When a buyer for Superdrug emailed a supplier, he ended up costing Superdrug £1.3m! The issue for Superdrug was that they were bound by a minimum commitment that they didn’t expect.
Athena was a relatively small supplier who had negotiated an exclusive deal with Superdrug for the supply of a new cosmetic product which Superdrug would sell in their stores. During negotiations – which involved a number of meetings, discussions and email exchanges between Athena and Superdrug’s Senior Brand Manager (who acted in a buying capacity) – various arrangements were made for the supply and resale of these products.
One particular note was that Athena sent emails detailing a lower price per unit but with increased volumes.
At the end of the negotiations, and in an attempt to summarise them in writing, Athena issued an email to Superdrug’s buyer stating:
“Just to confirm, you are placing orders and committing to the yearly quantity against all lines detailed below based on the ROS you have provided… We have agreed that you will call off stock, in exactly the same way as HiGlow, on an ad hoc basis within a 12 month period…
[there was then a table of 9 products with quantities and prices]
If you could drop me a note to confirm all the above ASAP that would be great, I shall then be in a position to push the button at this end.”
The buyer for Superdrug then replied:
“Please go ahead with the below, happy on Nature’s Alchemist…”
Superdrug then ordered some of the products in question. However those initial products didn’t sell very well and so Superdrug indicated that they weren’t going to purchase any more believing they were not bound by any commitments discussed during the negotiation process. I.e. that the content of the emails didn’t form part of the contract.
Superdrug’s established order process
- Buyer identifies products and carries out initial discussions/ negotiations with the supplier – including issuing a “Supplier Pack” which sets out the process for how orders are placed
- Buyer doesn’t have authority to enter into contracts on behalf of Superdrug, so the details of orders are finalised by the Supply Chain Team and placed via a Purchase Order
- Purchase Order is subject to Superdrug’s General Conditions of Purchase “to the exclusion of any other conditions of the supplier”
The above process envisages that a document will be drawn up setting out the specific terms of trade that have been agreed, which didn’t happen in this instance. So whilst the parties do not dispute that the contract is subject to Superdrug’s General Conditions of Purchase, the lack of clearly documented commercial details has allowed this dispute to arise.
Athena argued that Superdrug had agreed to a minimum to be called off over time and had priced in accordance with having that guaranteed order amount, including for the products which had already been provided to Superdrug. So they bought a claim for the unsold stock plus storage costs – totalling over £1.3 million!
Superdrug put forward various arguments to try and back-up their belief including that the emails did not form part of the contract and that the buyer didn’t have authority to commit Superdrug in such a way.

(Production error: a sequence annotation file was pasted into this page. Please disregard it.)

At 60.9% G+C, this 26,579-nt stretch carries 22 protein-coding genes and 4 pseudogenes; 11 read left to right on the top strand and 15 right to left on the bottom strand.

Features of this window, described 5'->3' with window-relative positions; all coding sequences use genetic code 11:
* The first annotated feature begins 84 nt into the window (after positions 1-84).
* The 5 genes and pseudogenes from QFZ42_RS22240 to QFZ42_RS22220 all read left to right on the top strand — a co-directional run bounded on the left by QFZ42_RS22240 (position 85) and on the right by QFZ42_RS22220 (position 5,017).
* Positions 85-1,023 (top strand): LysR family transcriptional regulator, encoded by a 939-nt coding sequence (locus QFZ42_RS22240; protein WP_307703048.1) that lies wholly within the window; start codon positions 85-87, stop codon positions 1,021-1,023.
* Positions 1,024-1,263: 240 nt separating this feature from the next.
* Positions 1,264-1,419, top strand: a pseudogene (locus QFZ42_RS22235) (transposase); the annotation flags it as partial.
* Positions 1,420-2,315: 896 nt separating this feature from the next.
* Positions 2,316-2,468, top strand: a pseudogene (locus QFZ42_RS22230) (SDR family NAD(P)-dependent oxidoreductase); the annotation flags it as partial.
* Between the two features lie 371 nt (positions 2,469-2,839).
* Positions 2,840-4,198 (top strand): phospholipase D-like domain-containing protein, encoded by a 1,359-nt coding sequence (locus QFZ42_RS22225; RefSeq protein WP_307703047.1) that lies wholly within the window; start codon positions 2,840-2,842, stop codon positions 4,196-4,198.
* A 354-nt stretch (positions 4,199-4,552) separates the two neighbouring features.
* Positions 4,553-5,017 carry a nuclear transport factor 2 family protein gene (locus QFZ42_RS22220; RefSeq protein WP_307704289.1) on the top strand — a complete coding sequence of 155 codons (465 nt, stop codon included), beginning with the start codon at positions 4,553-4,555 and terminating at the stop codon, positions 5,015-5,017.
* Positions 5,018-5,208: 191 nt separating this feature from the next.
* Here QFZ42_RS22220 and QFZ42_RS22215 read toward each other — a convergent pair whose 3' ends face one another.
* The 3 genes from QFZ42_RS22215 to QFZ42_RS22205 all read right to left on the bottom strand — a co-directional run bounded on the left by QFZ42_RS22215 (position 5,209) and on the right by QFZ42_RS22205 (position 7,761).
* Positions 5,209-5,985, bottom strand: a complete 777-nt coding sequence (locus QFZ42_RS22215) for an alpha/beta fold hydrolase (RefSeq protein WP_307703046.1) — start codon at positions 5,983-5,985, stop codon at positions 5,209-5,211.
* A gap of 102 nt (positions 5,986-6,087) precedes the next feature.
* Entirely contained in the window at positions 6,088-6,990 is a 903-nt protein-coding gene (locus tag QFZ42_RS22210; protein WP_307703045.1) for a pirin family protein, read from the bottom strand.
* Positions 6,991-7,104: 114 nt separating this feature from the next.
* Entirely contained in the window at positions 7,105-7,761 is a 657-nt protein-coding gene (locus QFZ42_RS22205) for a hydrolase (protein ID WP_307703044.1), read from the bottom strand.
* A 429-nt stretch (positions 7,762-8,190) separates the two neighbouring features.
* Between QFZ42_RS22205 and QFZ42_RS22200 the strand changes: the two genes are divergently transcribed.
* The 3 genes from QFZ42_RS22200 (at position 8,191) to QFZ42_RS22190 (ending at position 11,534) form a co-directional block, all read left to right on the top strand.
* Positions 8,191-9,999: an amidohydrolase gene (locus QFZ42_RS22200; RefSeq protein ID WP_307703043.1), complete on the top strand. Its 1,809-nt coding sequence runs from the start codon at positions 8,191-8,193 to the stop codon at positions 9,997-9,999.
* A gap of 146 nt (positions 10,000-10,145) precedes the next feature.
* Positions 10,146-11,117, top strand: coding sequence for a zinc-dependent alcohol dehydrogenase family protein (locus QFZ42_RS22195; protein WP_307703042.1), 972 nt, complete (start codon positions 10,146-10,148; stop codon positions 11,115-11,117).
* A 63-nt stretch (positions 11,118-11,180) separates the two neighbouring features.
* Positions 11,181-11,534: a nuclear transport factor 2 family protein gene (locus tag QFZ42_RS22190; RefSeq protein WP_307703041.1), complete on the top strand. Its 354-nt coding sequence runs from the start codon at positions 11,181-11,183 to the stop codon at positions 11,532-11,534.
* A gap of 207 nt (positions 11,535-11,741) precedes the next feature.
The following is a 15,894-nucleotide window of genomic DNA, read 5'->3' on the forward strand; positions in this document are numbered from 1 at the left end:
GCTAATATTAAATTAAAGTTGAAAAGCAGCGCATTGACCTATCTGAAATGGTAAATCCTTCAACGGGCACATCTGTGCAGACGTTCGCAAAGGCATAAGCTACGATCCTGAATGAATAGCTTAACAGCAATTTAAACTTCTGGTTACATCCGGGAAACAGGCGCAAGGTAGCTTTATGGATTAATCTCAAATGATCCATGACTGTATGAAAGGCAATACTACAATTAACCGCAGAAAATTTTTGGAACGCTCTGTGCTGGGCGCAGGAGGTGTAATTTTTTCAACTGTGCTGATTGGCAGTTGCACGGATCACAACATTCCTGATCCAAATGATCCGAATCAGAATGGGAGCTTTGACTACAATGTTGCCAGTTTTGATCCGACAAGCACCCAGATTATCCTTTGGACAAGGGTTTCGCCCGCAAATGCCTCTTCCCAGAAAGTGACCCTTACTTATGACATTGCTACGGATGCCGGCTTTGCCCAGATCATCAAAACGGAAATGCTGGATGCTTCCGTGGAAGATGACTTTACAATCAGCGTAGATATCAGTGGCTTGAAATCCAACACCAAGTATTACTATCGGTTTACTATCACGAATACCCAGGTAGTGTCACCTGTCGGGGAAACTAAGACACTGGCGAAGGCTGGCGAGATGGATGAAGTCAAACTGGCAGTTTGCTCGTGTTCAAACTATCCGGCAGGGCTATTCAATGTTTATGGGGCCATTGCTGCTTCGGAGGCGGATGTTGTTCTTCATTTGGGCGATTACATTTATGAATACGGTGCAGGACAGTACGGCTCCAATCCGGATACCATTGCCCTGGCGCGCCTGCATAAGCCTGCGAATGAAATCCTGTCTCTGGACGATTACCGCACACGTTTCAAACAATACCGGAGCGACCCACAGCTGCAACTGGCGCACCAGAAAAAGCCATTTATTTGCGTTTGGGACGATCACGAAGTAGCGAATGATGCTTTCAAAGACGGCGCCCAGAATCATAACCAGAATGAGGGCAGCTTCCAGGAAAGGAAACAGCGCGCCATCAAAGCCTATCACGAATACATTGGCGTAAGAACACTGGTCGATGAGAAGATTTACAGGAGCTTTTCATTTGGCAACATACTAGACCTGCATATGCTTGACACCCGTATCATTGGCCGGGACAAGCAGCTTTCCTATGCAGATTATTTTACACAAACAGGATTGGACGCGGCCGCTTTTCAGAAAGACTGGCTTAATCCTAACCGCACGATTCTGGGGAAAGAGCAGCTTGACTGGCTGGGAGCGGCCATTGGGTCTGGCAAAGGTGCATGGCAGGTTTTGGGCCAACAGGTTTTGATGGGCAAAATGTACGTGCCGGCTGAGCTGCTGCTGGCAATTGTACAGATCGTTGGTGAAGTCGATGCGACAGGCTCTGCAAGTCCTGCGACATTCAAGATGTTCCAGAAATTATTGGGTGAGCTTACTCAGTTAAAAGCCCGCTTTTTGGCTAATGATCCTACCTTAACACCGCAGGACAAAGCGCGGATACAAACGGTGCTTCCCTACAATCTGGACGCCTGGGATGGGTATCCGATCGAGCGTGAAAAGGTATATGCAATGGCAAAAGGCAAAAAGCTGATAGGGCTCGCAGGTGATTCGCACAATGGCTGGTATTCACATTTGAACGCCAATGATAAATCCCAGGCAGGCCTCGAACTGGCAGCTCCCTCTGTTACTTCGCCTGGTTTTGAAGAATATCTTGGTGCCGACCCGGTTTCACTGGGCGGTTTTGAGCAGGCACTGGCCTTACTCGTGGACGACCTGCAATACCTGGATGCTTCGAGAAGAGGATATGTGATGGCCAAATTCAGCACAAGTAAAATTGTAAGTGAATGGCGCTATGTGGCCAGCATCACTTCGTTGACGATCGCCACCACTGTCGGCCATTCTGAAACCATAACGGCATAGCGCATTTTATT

The court disagreed!
The court, amongst other things, considered that:
- The wording used in the email exchange did constitute acceptance of a minimum order commitment by the buyer. I.e. Athena would not have agreed to the lower price without the minimum volume.
- The email exchange did intend to create legal relations – the court rejected the argument that Athena ought to have known that it was “standard practice in the industry not to agree to such minimum order commitments for these types of “branded products”.
- Despite the buyer asserting that he could not be bound due to his lack of authority, the court rejected this. Their decision was based on the fact that at no point in his email exchange with Athena did he explicitly state that he could not bind his employer to such minimum order commitment. And further, that it was not sufficient that he may have mentioned it to them in the past, as it was held that his position since mentioning it could have, in fact, changed.
So whilst your company may follow an internal ordering process including the use of Purchase Orders (as Superdrug did), if your process has not been made sufficiently clear to highlight that “orders” by buyers will be non-binding, then email exchanges can be held to be an enforceable legal contract.
To try and avoid ending up in a similar situation, we recommend that sales negotiations emails are clear and include a disclaimer which states:
- “subject to contract” or
- “this email is subject to/conditional upon the issuance of a Purchase Order from us, and without such Purchase Order, the parties do not intend to be legally bound by anything included herein.”
It also helps if there is one document which clearly sets out the commercial terms of the arrangement to avoid having to rely on email exchanges.
If you have any questions regarding this case, please contact Alison on email@example.com or call 01202 724999.